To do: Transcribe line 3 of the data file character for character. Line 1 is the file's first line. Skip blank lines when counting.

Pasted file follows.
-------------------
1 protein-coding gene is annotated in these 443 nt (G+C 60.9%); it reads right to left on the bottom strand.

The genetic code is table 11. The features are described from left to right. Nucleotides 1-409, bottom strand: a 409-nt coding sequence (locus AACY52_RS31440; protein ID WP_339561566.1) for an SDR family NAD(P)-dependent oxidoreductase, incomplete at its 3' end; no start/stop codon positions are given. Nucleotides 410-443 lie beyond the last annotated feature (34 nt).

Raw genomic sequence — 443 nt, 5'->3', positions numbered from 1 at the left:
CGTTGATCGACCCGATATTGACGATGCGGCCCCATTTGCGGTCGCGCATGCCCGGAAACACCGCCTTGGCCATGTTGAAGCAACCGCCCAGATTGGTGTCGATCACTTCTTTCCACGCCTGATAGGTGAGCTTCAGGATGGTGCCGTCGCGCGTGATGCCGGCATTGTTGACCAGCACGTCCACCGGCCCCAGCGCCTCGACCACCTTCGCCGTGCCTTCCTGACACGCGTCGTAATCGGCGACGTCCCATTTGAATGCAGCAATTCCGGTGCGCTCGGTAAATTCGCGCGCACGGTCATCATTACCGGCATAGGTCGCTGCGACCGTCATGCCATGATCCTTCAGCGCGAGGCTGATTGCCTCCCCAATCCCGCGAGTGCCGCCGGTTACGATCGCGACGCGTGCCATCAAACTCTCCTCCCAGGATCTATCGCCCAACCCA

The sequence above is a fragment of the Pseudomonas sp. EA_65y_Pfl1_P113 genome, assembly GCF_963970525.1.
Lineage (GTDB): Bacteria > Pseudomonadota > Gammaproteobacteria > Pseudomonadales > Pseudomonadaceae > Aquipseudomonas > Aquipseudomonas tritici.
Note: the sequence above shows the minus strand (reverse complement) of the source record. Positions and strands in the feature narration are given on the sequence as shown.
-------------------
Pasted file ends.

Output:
Raw genomic sequence — 443 nt, 5'->3', positions numbered from 1 at the left: